UPDATE: Maybe not. The Islamic supremacist thugs may not be releasing her after all. Meriam Ibrahim: Husband ‘not informed of release’
The husband of a woman sentenced to death in Sudan for abandoning Islam has told the BBC he has not been informed that his wife will be released.
Reports on Saturday said a Sudanese official had confirmed that Meriam Ibrahim, who gave birth in custody, would be freed in a few days.
But the foreign ministry said on Sunday Ms Ibrahim could only be released after a successful judicial appeal.
Once again the people triumph. Atlas readers have seen this time and time and have always been the tip of the spear, pushing back and defeating Islamic supremacists.
Robert Spencer correctly points out that “that’s one chief reason why groups like the Hamas-linked Council on American-Islamic Relations (CAIR) and others work so assiduously to discredit, defame and destroy all those who speak out against jihad terror and Islamic supremacism: once there is no one left who dares to speak out, Sharia can be implemented without protest or dissent.”
“Meriam Ibrahim: Sudan ‘to free’ death row woman,” By the BBC, May 31, 2014
Sudanese authorities are to free a woman who was sentenced to death for having abandoned the Islamic faith, a foreign ministry official says.
Meriam Ibrahim, who gave birth to a daughter in custody, will be freed in a few days, the official told the BBC.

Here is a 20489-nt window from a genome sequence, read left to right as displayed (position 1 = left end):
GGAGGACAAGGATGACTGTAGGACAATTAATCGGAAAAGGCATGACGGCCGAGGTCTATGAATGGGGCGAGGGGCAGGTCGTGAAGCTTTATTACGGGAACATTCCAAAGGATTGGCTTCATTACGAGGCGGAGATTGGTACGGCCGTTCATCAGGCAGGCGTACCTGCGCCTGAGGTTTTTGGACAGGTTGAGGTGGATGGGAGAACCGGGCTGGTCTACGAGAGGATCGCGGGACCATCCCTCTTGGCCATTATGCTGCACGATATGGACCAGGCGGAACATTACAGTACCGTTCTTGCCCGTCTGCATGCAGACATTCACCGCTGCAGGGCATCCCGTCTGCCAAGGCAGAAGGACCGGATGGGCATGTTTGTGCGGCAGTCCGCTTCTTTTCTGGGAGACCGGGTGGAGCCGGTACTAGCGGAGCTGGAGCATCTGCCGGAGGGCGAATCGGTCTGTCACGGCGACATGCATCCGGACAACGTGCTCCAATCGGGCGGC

Abdullahi Alzareg, an under-secretary at the foreign ministry, said Sudan guaranteed religious freedom and was committed to protecting the woman.
Khartoum has been facing international condemnation over the death sentence.
In an interview with The Times newspaper, British Prime Minister David Cameron described the ruling as “barbaric” and out of step with today’s world.
The UK Foreign Office this week said that it would push for Ms Ibrahim to be released on humanitarian grounds.
Ms Ibrahim, 27, was brought up as an Orthodox Christian, but a Sudanese judge ruled earlier this month that she should be regarded as Muslim because that had been her father’s faith.
She refused to renounce her Christianity and was sentenced to death by hanging for apostasy.
On Wednesday, she gave birth to a daughter in her prison cell – the second child from her marriage in 2011 to Daniel Wani, a US citizen.
The court said Ms Ibrahim would be allowed to nurse her baby for two years before the sentence was carried out.
The court had earlier annulled her Christian marriage and sentenced her to 100 lashes for adultery because the union was not considered valid under Islamic law.
Sudan has a majority Muslim population and Islamic law has been in force there since the 1980s.
The ruling has revived a debate over apostasy, with liberal and conservative scholars giving different opinions over whether – and how – the act of abandoning the Islamic faith should be punished.
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